The tragedy of history: When caricature displaces the truth.
By Thabo Mbeki
January 11, 2016
There is a popular view that Winston Churchill once said, “History will be kind to me, for I intend to write it.”
However it would seem that what Churchill actually said, speaking at the British House of Commons on 23 Jan 1948, was, “For my part, I consider that it will be found much better by all Parties to leave the past to history, especially as I propose to write that history myself.”
Whatever his exact words, Churchill’s comments drew attention to the important point that what humanity comes to know about the past relying on written history will be influenced by the political or ideological orientation of the historian or historians.
Inevitably a major conflict such as the Second World War (WWII) was bound to produce many written histories. As he had promised, Churchill did write the history of WWII, producing a series of six books, and was indeed criticised by some for distorting some of the history to put himself in better light.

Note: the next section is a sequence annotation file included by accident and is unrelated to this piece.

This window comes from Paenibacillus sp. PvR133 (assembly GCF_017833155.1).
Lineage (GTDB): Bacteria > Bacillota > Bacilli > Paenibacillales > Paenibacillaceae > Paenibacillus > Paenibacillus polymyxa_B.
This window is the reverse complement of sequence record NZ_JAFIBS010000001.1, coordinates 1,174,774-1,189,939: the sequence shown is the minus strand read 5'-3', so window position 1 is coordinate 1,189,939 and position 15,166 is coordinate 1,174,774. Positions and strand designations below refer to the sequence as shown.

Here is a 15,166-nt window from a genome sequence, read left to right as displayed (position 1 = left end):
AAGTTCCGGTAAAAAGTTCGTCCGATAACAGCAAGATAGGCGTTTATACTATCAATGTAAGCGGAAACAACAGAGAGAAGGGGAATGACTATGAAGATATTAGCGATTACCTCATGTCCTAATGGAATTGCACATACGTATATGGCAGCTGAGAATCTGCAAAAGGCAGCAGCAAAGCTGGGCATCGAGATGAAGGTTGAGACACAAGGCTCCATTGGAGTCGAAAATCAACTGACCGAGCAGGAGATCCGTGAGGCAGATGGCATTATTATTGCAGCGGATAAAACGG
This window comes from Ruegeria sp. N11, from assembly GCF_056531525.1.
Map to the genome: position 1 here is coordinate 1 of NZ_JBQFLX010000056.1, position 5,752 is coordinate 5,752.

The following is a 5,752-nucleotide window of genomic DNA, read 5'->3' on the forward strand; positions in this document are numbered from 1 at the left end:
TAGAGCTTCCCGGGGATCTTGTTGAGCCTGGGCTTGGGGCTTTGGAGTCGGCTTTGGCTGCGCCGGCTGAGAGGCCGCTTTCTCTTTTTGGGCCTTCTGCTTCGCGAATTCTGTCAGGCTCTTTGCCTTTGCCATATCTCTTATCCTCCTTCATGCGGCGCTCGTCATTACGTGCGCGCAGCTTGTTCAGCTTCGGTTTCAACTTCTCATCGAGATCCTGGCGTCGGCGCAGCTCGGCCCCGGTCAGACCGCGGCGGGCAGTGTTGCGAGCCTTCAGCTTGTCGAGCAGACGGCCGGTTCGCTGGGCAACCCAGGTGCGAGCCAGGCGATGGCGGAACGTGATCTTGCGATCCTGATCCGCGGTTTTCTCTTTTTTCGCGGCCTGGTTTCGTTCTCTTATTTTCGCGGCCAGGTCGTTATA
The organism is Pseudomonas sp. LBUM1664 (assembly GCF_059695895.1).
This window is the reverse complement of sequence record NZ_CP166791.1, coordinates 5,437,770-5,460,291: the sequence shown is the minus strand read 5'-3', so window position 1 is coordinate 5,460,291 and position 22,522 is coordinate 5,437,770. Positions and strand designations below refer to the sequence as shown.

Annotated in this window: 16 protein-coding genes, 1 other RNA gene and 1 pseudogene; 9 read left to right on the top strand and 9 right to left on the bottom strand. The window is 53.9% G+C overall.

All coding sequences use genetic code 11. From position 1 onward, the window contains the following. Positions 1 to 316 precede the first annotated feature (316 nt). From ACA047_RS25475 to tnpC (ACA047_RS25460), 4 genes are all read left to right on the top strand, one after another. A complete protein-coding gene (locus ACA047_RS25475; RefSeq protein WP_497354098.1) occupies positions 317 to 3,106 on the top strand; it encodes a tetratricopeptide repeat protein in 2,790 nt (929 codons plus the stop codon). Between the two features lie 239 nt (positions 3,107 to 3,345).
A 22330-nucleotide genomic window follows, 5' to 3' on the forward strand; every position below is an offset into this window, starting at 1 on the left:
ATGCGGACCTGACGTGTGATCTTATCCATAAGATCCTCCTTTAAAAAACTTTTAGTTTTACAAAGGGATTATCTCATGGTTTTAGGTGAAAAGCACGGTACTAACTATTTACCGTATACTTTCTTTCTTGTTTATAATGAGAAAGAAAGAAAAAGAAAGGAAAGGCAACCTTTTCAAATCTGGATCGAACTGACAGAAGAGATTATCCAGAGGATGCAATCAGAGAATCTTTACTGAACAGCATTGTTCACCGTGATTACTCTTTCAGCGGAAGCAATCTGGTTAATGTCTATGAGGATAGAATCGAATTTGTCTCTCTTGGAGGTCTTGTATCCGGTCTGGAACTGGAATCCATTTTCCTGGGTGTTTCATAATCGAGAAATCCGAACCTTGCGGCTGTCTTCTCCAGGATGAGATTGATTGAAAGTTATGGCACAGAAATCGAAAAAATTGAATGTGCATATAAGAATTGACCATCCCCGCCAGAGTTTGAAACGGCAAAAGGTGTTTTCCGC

It was also inevitable that the whole process which led to the defeat of the white minority regime in our country, and the aftermath of this, would also have their own historians, each with his or her political or ideological orientation.
For various reasons many of us who were directly involved in our struggle for liberation have not taken the time to write about this struggle and the subsequent efforts to build a democratic, non-racial and non-sexist South Africa.
One result of this is that people who were essentially observers of both these periods have written much of what has been published about these times, a good part of which has come to be accepted as authoritative and definitive, with no suggestion whatsoever that the authors of these supposedly authoritative and definitive histories had their own political or ideological mind-sets.
Some of this writing has sought to define my character as I served as President of the ANC and the Republic, and argued that this characterisation helps to explain various developments during this period.
Among others, these observers have said that Mbeki was aloof, intellectual, out of touch with the ANC membership and the people, autocratic, intolerant of different views, sensitive to criticism, paranoid, abused state power to promote his personal political ambitions, marginalised the ANC from discharging its responsibilities as the ruling party by centralising power in the State Presidency, and so on.
Much of this is written with no facts to substantiate the accusations or is, in some instances, based on deliberate misinformation.